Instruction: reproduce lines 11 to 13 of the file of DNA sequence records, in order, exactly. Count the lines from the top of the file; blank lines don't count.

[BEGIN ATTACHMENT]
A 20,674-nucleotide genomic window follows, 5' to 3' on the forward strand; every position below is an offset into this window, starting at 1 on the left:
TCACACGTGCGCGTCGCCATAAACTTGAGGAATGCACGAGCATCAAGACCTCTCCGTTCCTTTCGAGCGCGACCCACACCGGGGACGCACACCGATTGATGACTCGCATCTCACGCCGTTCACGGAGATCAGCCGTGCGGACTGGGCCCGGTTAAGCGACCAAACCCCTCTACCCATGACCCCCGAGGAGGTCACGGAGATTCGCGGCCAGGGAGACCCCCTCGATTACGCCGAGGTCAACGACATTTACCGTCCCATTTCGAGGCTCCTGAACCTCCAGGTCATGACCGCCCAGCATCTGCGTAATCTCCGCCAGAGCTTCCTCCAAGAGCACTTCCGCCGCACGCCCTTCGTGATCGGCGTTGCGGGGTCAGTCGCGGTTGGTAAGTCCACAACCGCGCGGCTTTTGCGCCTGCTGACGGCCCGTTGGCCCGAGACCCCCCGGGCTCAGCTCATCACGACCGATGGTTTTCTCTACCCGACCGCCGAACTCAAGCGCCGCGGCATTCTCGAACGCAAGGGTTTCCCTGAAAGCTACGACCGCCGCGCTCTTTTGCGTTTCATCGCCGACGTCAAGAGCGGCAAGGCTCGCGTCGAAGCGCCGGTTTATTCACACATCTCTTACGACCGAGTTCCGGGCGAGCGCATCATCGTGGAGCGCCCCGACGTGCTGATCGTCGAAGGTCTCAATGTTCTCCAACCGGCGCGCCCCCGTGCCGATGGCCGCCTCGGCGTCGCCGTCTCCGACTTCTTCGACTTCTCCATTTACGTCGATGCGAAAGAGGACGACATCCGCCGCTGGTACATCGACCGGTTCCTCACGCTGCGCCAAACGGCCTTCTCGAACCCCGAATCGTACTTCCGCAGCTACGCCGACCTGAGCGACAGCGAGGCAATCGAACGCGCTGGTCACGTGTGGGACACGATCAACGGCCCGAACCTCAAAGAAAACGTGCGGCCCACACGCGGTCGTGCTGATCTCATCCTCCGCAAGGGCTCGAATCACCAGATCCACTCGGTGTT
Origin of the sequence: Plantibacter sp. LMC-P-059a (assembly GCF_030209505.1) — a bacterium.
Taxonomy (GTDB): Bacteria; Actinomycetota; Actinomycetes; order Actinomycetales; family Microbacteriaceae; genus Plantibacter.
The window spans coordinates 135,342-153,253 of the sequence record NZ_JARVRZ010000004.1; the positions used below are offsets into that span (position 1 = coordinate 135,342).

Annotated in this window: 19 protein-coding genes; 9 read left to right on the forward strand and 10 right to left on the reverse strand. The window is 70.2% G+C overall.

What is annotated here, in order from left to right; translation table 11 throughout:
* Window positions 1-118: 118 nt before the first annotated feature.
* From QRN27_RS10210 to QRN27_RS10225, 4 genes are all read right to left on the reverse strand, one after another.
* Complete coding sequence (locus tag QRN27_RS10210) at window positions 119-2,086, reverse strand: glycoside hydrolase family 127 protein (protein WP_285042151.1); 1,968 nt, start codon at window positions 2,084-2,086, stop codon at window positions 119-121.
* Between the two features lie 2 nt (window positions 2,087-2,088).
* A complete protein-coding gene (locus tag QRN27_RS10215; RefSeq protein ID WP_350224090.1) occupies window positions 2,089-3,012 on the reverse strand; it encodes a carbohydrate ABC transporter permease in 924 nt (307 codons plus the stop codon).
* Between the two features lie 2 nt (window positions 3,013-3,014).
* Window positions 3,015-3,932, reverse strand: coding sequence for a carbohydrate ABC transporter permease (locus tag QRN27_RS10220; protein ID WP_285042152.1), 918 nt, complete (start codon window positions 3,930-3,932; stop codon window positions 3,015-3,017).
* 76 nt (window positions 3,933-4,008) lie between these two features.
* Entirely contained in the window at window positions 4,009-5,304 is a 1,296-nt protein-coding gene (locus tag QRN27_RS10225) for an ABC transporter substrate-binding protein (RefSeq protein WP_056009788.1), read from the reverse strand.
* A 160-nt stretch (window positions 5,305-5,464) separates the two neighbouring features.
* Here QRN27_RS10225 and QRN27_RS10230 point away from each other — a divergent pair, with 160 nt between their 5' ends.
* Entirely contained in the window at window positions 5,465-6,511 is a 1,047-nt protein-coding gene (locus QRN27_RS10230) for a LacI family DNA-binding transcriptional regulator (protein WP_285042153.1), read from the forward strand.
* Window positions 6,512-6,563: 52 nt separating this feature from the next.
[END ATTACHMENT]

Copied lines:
* Between the two features lie 2 nt (window positions 2,087-2,088).
* A complete protein-coding gene (locus tag QRN27_RS10215; RefSeq protein ID WP_350224090.1) occupies window positions 2,089-3,012 on the reverse strand; it encodes a carbohydrate ABC transporter permease in 924 nt (307 codons plus the stop codon).
* Between the two features lie 2 nt (window positions 3,013-3,014).